Human motion forecasting as forecasting humans' joint locations (pose dynamics) and global locations (trajectories) is an important topic due to prominent demand in various artificial intelligence applications such as self-driving cars, healthcare, assistant robots, detection of perilous behavioral patterns in surveillance systems, etc. While this problem sounds interesting, it is extremely challenging in real-world scenes due to the many factors involved. Humans are intuitively social agents, able to effortlessly conceive a detailed level of semantics from the scene, which contributes to making swift decisions for their next movements. To accurately forecast their trajectory and pose dynamics, a model must learn how their movements are influenced by surrounding people and objects and how small changes in the body's pose relate to the person's movement in global space.
In the past few years, many methods have been developed that model some of these challenges to address a part of the problem, e.g., considering social interactions to better predict humans' future paths or human-object interactions for more accurate pose forecasting. However, these methods have mainly focused on one aspect of the problem only, e.g., trajectory forecasting or human pose prediction, and do not consider all the practical challenges, mainly because there was not a proper real-world dataset and benchmark that were tailored for both problems jointly. Thus, the existence of an available benchmark that can bridge this gap and can unify these two research directions will be advantageous for the research community.
In this workshop, we aim to promote this new line of work, i.e., predicting future human trajectories and skeleton pose dynamics jointly. We also target to introduce our new benchmark dataset and challenge including new practical settings for the problem by re-purposing existing datasets and introducing sensible metrics. We create a unified extensive evaluation system to ensure a fair comparison between different approaches, enabling participants to compete in solving the real world challenges for the problem.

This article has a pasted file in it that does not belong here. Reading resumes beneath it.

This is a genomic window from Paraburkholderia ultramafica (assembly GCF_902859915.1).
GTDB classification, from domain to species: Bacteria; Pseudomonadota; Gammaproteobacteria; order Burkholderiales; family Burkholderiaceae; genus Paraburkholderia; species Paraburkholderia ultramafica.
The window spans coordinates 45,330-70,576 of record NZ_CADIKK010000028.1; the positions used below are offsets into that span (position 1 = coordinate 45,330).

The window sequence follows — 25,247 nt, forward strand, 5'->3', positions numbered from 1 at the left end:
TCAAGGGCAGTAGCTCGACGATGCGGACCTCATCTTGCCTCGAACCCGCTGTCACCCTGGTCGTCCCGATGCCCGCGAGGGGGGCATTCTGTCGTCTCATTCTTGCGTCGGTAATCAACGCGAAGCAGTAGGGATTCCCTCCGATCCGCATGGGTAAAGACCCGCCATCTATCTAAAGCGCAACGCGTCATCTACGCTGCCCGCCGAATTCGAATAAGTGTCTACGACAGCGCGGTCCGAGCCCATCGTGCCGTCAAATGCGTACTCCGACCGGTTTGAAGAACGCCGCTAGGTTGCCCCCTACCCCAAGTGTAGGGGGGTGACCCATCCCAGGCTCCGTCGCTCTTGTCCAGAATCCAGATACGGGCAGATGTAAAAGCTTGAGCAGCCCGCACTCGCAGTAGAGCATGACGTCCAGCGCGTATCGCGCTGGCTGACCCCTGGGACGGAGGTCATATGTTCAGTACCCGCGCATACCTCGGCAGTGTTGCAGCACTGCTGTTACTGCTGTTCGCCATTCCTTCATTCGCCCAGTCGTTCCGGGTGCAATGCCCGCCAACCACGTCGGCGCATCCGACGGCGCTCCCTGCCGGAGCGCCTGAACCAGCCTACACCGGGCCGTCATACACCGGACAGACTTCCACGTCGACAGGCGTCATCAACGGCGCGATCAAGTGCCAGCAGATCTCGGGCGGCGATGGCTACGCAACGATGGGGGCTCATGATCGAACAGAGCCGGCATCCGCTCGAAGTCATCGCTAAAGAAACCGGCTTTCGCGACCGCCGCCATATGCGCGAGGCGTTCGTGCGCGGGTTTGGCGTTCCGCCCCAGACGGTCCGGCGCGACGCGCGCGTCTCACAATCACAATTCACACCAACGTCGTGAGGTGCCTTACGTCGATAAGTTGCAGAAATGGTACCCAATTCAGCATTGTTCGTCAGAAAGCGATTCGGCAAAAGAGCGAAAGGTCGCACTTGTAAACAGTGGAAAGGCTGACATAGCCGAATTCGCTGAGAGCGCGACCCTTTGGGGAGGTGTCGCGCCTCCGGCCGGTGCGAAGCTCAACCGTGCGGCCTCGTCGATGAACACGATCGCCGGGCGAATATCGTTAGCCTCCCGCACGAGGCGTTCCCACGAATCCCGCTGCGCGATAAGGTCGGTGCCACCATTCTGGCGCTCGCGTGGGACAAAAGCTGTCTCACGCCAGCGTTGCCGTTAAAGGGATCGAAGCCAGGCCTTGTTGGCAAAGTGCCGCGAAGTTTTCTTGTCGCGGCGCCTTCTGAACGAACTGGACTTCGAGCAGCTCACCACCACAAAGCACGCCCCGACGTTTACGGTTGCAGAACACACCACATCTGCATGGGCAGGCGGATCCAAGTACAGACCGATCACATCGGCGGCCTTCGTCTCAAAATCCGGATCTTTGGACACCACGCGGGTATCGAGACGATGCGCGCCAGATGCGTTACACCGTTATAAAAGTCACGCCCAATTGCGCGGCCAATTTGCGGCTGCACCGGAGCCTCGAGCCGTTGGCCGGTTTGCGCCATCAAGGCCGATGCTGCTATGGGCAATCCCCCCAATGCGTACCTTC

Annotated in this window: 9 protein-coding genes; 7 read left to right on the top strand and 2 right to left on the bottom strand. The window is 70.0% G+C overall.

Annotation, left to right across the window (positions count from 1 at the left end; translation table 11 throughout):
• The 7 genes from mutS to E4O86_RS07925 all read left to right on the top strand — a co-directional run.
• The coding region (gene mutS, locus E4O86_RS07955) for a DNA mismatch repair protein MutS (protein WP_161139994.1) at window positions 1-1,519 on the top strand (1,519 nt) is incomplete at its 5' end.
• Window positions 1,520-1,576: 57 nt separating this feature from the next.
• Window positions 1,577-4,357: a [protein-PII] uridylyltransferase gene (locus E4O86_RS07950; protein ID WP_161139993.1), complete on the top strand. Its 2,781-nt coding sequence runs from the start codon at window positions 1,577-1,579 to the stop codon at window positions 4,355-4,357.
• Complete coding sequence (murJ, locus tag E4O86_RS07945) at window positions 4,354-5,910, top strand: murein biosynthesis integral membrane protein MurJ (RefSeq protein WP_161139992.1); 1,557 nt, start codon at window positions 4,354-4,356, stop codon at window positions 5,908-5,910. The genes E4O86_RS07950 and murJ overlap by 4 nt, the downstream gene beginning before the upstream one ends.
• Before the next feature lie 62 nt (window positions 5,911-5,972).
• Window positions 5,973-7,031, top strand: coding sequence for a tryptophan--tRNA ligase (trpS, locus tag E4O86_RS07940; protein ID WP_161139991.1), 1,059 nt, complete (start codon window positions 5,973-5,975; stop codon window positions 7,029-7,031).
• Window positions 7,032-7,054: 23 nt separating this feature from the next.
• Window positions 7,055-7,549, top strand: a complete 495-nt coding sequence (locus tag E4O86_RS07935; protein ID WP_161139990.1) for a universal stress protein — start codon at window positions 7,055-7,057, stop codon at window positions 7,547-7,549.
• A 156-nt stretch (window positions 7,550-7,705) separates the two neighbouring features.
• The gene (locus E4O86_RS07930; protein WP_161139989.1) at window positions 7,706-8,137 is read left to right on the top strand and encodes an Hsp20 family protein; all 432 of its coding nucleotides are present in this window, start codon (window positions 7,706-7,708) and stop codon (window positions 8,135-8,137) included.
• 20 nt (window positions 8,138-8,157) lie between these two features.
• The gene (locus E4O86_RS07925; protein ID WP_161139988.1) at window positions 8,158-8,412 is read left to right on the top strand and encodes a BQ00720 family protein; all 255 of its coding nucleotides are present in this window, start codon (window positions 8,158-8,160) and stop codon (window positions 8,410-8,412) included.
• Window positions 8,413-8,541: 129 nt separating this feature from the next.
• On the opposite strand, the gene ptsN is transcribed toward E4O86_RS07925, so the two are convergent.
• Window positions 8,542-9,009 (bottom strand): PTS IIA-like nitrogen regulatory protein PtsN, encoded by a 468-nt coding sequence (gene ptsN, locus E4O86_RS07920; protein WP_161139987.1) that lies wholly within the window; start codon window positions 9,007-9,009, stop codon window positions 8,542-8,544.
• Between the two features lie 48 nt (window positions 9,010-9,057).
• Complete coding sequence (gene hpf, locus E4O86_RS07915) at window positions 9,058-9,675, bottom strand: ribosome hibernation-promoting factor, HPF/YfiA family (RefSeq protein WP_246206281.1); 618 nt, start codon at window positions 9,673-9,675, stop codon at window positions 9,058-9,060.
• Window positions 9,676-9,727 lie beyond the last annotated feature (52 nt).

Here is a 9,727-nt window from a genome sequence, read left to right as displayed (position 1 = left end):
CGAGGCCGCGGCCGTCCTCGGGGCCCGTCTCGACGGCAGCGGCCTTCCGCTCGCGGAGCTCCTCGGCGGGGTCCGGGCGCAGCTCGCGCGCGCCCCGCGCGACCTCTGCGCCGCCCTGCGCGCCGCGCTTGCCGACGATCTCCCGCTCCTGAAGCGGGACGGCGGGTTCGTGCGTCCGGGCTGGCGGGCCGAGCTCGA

The goal of the SoMoF benchmark is to predict future human trajectories and skeleton poses using information about the surrounding scene and the other humans involved. Participants are given video of the scene and labeled trajectories and poses up to some time t and must predict trajectories and poses for all individuals through some time t+T. Our data contains various challenging real-world scenarios, such as different levels of social (human-human) interactions, environmental (human-object) interactions, occluded joints, and people leaving the scene.
Submissions to the challenge will be evaluated by submitting to the SoMoF benchmark website. The top submissions will be selected based on their average performance on the SoMoF leaderboards using the VIM metric on the 3DPW dataset and the VAM metric on the PoseTrack dataset as described on the website. The winners of the challenge have an opportunity to present their work as a spotlight and poster presentation during the workshop. Each challenge submission should be followed by an extended abstract or full paper submission via our CMT webpage (see details below) or a link to an existing preprint/publication.
Start of the public benchmark: May 1 00:00 PST
Close of the public benchmark: July 25 23:59 PST
(The benchmark will continue to be available for evaluation after this date, but the results will not be considered for the workshop.)
We invite researchers to submit their papers addressing topics related to human motion and pose dynamics. Relevant topics include, but are not limited to:
Submissions can follow the ICCV format (4-8 double-column pages excluding references) with the submission deadline of July 29 or extended abstract (1 page, double-column excluding references) with the submission deadline of August 30. Accepted papers have the opportunity to be presented as a poster during the workshop. However, only full papers in ICCV format will appear in the proceedings. By submitting to this workshop, the authors agree to the review process and understand that we will do our best to match papers to the best possible reviewers. The reviewing process is double-blind. Submission to the challenge is independent of the paper submission, but we encourage the authors to submit to the challenge.
Paper submission deadline: July 29 23:59 PST
Paper decisions announced: August 10 23:59 PST
Camera-ready submission deadline: August 17 23:59 PST
Extended abstract submission deadline: August 30 23:59 PST
Extended abstract decisions announced: September 10 23:59 PST
|Start Time||End Time||Description|
|9:10||9:30||Dataset and challenge|
|10:00||10:30||Coffee break and poster session|
|11:30||12:00||Challenge winners presentation|
|12:30||12:40||Discussion, closing remarks and awards|
|Nikos Athanasiou||Max Planck Institute for Intelligent Systems|
|Shyamal Buch||Stanford University|
|Mahsa Ehsanpour||University of Adelaide|
|Harshayu Girase||University of California, Berkeley|
|De-An Huang||Stanford University|
|Boris Ivanovic||Stanford University|
|Jingwei Ji||Stanford University|
|Karttikeya Mangalam||University of California, Berkeley|
|Edwin Pan||Stanford University|
|Nathan Tsoi||Yale University|
|Michael Wray||University of Bristol|
|Ye Yuan||Carnegie Mellon University|